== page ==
Equine Science Update
Reports from the world of  equine research.
Progressive laryngeal paralysis.
© Copyright Equine Science Update 2001-2006
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Recurrent laryngeal neuropathy (RLN), also known as idiopathic laryngeal hemiplegia (ILH), is by far the most common cause of laryngeal dysfunction in horses. It causes partial or total paralysis of the muscles which open the larynx during inspiration. Affected horses make a characteristic noise when breathing in ("whistling" or "roaring") and are less able to perform strenuous work. Opinions vary as to whether the condition is present from birth or is acquired early in life, but it is usually first detected when the horse starts training. Most authorities agree that, once present, the condition does not deteriorate further.

Evidence was revealed at the World Equine Airways Symposium recently to challenge that view. Prof Dixon and his team at the Royal (Dick) School of Veterinary Studies, Edinburgh, presented the results of a study which showed that RLN can develop and progress in adult horses. They found that laryngeal function can deteriorate, sometimes slowly and progressively, but sometimes suddenly and dramatically.

They examined the records of 351 confirmed cases of RLN in older horses of mixed breeds. In 52 cases (about 15%) there was evidence that laryngeal paralysis had progressed.

All horses were examined using an endoscope on at least on occasion. The degree of laryngeal paralysis was graded on a scale of 0 (normal) to 5 (total paralysis).

In 30 cases there was both endoscopic and clinical evidence that the condition had progressed. These horses had been examined initially, and over the course of the clinical deterioration. Seventeen of these horses were normal (grade 0 or 1) on first examination. On subsequent examination the RLN had deteriorated by an average of 3 grades.

In the remaining 22 cases, endoscopy was only carried out after the deterioration had occurred. There was, therefore, only clinical evidence of progression. This included the sudden onset of respiratory "noises" (16 cases) or such sounds getting worse (6 cases) and associated poor performance. When they examined these cases endoscopically they found that 13 of the 22 horses had marked RLN (grade 4 or 5). It was apparent from the performance history of these horses that the condition had only recently developed.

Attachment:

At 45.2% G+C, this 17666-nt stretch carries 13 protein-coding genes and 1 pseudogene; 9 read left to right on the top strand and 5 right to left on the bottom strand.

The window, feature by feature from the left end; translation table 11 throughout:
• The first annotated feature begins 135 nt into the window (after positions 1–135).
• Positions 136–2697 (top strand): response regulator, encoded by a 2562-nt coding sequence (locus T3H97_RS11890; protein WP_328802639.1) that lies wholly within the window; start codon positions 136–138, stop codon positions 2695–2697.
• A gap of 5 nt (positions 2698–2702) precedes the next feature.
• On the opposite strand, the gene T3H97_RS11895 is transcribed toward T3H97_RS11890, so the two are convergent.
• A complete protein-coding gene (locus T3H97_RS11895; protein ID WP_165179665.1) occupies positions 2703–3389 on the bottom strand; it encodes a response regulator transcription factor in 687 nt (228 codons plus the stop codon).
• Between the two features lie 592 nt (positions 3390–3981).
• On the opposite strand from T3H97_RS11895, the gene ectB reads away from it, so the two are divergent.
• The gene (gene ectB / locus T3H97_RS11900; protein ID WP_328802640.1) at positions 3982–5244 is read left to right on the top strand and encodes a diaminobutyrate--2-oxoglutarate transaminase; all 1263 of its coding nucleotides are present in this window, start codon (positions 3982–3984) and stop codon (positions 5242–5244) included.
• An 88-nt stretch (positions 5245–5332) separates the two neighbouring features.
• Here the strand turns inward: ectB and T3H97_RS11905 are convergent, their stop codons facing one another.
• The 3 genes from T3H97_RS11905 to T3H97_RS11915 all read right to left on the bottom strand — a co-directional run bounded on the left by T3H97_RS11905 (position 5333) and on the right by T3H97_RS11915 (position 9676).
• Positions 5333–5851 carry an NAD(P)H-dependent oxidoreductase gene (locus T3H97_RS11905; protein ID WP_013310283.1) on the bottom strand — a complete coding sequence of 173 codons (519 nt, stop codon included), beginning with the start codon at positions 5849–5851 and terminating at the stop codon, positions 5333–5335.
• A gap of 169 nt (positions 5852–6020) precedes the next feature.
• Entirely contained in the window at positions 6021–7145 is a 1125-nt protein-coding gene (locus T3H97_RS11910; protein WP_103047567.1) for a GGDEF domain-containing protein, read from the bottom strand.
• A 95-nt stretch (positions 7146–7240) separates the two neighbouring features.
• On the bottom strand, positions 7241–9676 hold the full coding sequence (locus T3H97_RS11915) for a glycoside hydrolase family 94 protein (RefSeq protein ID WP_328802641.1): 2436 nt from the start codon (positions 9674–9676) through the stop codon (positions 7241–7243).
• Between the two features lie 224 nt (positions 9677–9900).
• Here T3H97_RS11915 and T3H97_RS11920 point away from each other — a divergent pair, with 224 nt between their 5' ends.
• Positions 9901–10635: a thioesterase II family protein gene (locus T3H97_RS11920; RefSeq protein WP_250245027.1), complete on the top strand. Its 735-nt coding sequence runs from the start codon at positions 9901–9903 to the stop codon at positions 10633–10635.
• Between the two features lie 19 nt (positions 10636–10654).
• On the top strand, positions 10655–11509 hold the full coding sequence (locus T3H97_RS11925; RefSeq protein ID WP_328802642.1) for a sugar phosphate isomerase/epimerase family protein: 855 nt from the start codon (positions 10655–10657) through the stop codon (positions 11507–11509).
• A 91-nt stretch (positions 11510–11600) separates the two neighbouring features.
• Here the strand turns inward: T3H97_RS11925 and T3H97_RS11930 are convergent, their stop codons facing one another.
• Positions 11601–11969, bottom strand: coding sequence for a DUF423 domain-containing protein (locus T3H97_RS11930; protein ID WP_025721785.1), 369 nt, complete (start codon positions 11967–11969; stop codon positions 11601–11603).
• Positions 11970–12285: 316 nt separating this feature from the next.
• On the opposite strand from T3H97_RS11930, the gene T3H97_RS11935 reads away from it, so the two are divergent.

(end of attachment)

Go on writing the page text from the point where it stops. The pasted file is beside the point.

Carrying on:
They quote one notable example in a 6 year old National Hunt racehorse. The horse had an excellent racing record, with no history of respiratory "noises". Over a 5 month period it had developed progressively more noise and increasing exercise intolerance. Endoscopic examination showed total paralysis (grade 5) which was incompatible with the previous racing record. The horse could not have achieved its racing success if the laryngeal paralysis had been present at the time.

According to Prof Dixon, these findings are particularly relevant in the context of examinations for purchase. "In three of the cases the recorded deterioration occurred within 10 weeks of purchase, and in 2 cases it was the source of conflict between purchaser and vendor."

"It should be considered that differences in clinical and endoscopic findings between vets who perform examinations before and after purchase, perhaps just weeks apart, may simply reflect clinical progression of RLN, rather than inter-assessor variation or, has been alleged in some such cases, negligence by the vet who performed the pre-purchase examination."

The findings are also relevant when considering the management of less severe cases of RLN. These are often treated by being "Hobday-ed", a relatively simple procedure. However, Prof. Dixon warns that if such cases appear to suffer from progressive RLN, it may be better to treat them by laryngoplasty ("tie-back") initially, rather than have to subject them to a second general anaesthetic and surgery if the Hobday operation is not sufficient.
  

Source: World Equine Airways Symposium, Edinburgh. 2001